American students get an overdue lesson in political realities

Harvard Hates Jews truck parked in Cambridge, Massachusetts, on Oct. 12, 2023. (Nancy Lane/Boston Herald/TNS)

On Thursday, a vehicle trolled around Harvard Square bearing screens with the names and likenesses of some of the Harvard University students who had signed on to a public statement blaming Israel for the brutal attacks on civilian families within its own borders. Earlier, Bill Ackman, the billionaire CEO of Pershing Square Capital Management, had said that other CEOs in his sector had asked for the names of the students, lest one of them “inadvertently hire one of them.”

Tempting as it surely was for those infuriated by the students’ naivete, we don’t condone any of that public shaming of young people who are still formulating mature political opinions and the expression thereof, and who may not have even fully known what was going out in their name on social media. It’s un-American.


But when it comes to administrators, that’s a different matter. Last week, universities as a group overwhelmingly failed to condemn the unspeakable Hamas attacks, instead mostly offering mealy-mouthed statements that did not so much support their own Jewish students in their hour of extraordinary need as anger and upset them. Very few administrators intuited the echoes of the Holocaust pouring out of tablets and phones on their campuses; or, if they did, they were scared to say so.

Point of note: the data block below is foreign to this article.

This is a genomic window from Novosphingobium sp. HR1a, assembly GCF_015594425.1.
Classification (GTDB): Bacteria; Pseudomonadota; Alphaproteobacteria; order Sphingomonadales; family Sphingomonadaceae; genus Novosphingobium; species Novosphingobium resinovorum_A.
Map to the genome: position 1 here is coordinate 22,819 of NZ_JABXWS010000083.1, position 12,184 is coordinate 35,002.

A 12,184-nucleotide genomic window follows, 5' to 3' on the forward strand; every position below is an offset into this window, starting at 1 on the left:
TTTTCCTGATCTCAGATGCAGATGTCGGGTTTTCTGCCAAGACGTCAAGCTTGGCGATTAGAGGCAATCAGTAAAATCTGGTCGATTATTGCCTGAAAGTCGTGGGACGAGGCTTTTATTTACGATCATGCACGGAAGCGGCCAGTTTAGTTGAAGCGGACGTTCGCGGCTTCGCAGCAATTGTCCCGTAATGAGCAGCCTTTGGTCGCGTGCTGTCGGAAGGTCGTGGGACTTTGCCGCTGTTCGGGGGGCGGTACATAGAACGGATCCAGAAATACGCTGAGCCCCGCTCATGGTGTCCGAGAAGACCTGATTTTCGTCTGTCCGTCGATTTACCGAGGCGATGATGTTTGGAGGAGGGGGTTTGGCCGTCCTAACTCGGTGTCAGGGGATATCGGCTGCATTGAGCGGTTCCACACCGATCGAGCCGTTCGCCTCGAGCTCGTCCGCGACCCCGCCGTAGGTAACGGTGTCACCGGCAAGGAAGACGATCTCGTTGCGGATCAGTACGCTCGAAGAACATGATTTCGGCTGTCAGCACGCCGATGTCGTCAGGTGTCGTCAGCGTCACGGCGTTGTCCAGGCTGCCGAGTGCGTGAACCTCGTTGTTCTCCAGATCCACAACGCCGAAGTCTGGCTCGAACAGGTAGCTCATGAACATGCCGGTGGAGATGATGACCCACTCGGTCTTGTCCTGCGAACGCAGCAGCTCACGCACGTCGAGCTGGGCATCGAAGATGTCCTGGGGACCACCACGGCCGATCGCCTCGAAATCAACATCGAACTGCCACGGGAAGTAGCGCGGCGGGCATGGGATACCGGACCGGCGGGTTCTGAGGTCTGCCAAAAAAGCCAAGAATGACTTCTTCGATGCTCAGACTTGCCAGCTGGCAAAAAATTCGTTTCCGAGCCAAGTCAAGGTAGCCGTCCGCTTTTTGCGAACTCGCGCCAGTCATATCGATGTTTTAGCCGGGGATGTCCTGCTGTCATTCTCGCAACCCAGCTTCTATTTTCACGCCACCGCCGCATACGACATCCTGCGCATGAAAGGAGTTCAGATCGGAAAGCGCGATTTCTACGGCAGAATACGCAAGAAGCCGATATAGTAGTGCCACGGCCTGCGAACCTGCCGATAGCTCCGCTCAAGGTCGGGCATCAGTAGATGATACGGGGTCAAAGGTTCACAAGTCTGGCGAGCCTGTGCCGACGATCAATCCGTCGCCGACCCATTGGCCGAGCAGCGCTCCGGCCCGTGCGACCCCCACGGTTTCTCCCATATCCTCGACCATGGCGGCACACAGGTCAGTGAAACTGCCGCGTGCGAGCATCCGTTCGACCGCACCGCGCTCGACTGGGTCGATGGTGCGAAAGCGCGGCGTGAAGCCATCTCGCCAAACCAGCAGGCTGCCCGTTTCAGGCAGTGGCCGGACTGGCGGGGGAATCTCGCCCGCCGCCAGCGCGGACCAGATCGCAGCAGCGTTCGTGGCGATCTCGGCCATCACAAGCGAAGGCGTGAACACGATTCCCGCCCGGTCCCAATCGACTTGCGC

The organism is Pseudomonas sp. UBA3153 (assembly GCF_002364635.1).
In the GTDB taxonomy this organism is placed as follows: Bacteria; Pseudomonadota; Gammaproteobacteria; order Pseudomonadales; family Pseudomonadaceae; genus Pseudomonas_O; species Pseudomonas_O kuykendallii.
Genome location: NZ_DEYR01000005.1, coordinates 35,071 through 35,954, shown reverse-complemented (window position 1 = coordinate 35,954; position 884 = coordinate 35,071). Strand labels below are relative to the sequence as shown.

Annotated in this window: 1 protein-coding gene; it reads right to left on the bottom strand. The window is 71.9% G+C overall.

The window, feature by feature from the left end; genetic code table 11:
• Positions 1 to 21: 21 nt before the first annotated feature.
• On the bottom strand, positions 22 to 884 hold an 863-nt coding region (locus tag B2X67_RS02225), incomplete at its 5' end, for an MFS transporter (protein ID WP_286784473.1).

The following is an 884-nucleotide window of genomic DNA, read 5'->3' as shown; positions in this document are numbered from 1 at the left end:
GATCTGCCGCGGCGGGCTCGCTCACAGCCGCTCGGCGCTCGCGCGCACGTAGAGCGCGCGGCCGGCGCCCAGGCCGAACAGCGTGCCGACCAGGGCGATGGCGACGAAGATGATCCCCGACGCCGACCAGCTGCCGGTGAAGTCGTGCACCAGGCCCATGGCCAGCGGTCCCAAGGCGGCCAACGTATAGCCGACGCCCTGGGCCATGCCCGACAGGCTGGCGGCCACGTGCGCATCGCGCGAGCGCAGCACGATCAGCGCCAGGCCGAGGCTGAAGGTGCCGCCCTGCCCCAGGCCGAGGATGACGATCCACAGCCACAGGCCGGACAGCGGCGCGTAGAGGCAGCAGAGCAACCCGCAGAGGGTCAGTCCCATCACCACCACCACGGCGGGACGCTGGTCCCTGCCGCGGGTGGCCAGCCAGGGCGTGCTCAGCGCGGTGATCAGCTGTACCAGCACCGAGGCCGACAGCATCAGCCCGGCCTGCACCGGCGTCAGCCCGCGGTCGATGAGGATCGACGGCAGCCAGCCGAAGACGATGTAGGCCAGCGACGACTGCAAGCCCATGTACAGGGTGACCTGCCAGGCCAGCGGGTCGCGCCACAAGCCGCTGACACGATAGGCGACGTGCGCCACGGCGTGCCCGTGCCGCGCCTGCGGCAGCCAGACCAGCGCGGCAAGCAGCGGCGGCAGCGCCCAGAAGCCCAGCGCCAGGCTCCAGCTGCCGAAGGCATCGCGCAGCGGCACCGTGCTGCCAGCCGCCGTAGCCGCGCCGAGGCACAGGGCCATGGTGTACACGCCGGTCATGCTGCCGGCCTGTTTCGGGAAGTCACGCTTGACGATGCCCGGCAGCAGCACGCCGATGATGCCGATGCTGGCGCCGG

Most would have been better saying nothing, although college presidents now feel pressure to make statements about everything in the outside world, lest they be criticized for silence.

For the last few years, colleges have been able to issue anodyne progressive statements designed not so much to lead as to follow, and Israel has been part of a crude post-colonialist narrative that has taken hold on many campuses and become the only acceptable point of view.

Within the last few days, those in administration buildings, as well as those in residence halls, have discovered that, in times like these, when figures they have deemed sympathetic are slaughtering civilians in their own homes, there are consequences for merely parroting that reductive line of thinking. Especially when many of the dead were themselves left-wingers, highly critical of the Israeli government.

Yes, donors got upset. Yes, buildings might not now get built. Yes, people who make ill-timed statements and throw them to the wind might find it has quickly blown them back in their faces. Yes, employers might think twice about whether a job candidate shares their values. Free speech goes both ways.

And last week, some well-paying law firms and Wall Street entities woke up, said they had their limits and that blaming Israel for the slaughter of its own innocents exceeded them.

They have that right and students now should be protected from harm but given a chance to absorb that painful lesson.